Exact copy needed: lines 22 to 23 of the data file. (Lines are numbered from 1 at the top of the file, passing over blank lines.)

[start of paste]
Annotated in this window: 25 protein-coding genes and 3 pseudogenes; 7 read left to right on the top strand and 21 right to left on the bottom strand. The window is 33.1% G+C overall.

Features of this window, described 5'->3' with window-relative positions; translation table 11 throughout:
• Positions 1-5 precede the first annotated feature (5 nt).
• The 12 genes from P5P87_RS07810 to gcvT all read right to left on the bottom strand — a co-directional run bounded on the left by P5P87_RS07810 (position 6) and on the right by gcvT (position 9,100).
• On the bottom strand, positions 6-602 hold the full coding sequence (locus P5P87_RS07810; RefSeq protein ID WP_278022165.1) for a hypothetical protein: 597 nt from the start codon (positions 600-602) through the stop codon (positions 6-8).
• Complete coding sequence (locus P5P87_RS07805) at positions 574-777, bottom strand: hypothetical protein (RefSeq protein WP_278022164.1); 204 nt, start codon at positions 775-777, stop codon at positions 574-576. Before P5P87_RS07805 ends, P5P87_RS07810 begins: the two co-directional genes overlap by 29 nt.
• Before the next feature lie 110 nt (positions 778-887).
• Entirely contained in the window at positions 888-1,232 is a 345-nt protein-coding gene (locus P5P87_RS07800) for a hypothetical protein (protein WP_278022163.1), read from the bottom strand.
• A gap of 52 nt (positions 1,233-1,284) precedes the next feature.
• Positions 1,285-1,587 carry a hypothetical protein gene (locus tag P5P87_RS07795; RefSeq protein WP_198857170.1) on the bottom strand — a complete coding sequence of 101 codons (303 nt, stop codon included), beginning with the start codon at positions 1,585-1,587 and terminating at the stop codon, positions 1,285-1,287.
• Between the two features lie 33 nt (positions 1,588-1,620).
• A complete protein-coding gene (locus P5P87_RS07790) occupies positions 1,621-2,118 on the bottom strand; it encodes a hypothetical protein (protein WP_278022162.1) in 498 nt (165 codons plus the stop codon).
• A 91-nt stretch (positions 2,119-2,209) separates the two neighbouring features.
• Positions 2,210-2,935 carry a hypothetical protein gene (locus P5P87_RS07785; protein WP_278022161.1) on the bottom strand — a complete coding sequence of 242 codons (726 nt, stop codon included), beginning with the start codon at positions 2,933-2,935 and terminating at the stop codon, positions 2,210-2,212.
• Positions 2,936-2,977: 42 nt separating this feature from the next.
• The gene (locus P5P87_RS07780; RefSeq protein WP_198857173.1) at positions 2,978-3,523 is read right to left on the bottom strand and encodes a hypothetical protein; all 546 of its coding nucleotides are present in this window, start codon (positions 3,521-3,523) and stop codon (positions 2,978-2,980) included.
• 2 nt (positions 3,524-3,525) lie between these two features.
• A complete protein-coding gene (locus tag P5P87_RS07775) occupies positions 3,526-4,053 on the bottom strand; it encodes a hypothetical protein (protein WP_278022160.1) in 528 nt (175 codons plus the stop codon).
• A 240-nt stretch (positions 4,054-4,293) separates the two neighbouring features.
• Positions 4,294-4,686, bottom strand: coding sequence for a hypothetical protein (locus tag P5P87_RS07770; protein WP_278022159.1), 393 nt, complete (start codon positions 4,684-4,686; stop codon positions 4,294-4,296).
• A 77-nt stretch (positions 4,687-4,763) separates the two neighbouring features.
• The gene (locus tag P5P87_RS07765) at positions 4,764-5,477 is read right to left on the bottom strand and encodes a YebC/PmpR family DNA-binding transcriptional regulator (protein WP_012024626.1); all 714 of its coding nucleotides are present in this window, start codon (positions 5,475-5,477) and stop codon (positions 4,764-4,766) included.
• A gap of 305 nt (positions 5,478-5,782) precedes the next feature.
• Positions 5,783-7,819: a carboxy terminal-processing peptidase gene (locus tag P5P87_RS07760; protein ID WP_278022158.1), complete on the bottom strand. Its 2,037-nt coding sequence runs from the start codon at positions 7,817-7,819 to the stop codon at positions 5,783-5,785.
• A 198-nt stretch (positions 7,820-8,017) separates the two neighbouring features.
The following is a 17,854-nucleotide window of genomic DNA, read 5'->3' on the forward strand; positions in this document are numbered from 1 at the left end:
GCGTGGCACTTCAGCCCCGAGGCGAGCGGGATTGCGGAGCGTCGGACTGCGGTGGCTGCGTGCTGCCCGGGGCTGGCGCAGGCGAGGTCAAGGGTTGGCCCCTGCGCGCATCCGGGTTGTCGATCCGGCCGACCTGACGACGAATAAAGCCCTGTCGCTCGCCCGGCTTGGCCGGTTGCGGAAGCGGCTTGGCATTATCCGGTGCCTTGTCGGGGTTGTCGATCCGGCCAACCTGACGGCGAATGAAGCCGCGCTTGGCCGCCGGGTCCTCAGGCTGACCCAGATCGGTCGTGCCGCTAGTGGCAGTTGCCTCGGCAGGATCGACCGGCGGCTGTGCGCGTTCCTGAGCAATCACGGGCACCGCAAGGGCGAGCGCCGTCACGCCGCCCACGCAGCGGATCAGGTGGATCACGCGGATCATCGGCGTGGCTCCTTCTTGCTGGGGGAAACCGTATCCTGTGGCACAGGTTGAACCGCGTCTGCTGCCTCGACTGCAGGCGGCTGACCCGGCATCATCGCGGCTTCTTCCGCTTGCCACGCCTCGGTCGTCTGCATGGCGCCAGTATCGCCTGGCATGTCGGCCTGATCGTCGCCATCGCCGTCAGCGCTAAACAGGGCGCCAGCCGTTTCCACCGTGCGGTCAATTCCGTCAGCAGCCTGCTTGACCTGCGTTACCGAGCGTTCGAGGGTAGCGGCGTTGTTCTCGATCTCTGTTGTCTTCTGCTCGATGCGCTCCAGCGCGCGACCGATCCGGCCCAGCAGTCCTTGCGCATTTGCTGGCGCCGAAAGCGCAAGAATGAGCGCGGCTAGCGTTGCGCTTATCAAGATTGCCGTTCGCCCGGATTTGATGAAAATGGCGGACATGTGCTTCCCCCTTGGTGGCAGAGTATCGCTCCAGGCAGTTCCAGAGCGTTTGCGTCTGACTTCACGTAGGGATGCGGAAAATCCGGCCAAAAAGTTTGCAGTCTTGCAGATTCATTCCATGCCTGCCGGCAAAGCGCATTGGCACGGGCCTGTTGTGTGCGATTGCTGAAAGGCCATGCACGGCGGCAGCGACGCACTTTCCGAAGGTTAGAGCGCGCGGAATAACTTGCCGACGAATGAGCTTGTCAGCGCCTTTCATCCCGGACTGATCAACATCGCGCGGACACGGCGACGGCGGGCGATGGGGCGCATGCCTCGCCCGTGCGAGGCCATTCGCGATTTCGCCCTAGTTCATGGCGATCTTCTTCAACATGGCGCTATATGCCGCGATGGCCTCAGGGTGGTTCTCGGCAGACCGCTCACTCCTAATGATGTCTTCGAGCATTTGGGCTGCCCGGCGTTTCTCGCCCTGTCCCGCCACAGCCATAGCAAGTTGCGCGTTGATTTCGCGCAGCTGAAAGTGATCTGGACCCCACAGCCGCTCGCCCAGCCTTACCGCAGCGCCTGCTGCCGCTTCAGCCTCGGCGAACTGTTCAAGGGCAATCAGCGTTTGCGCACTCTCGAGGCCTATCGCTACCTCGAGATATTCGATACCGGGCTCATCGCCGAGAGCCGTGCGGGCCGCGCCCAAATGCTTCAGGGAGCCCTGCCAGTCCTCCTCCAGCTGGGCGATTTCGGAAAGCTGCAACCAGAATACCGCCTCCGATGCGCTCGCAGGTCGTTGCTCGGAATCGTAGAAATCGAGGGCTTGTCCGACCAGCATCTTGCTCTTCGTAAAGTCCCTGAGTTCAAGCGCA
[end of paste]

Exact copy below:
• The gene (locus tag P5P87_RS07765) at positions 4,764-5,477 is read right to left on the bottom strand and encodes a YebC/PmpR family DNA-binding transcriptional regulator (protein WP_012024626.1); all 714 of its coding nucleotides are present in this window, start codon (positions 5,475-5,477) and stop codon (positions 4,764-4,766) included.
• A gap of 305 nt (positions 5,478-5,782) precedes the next feature.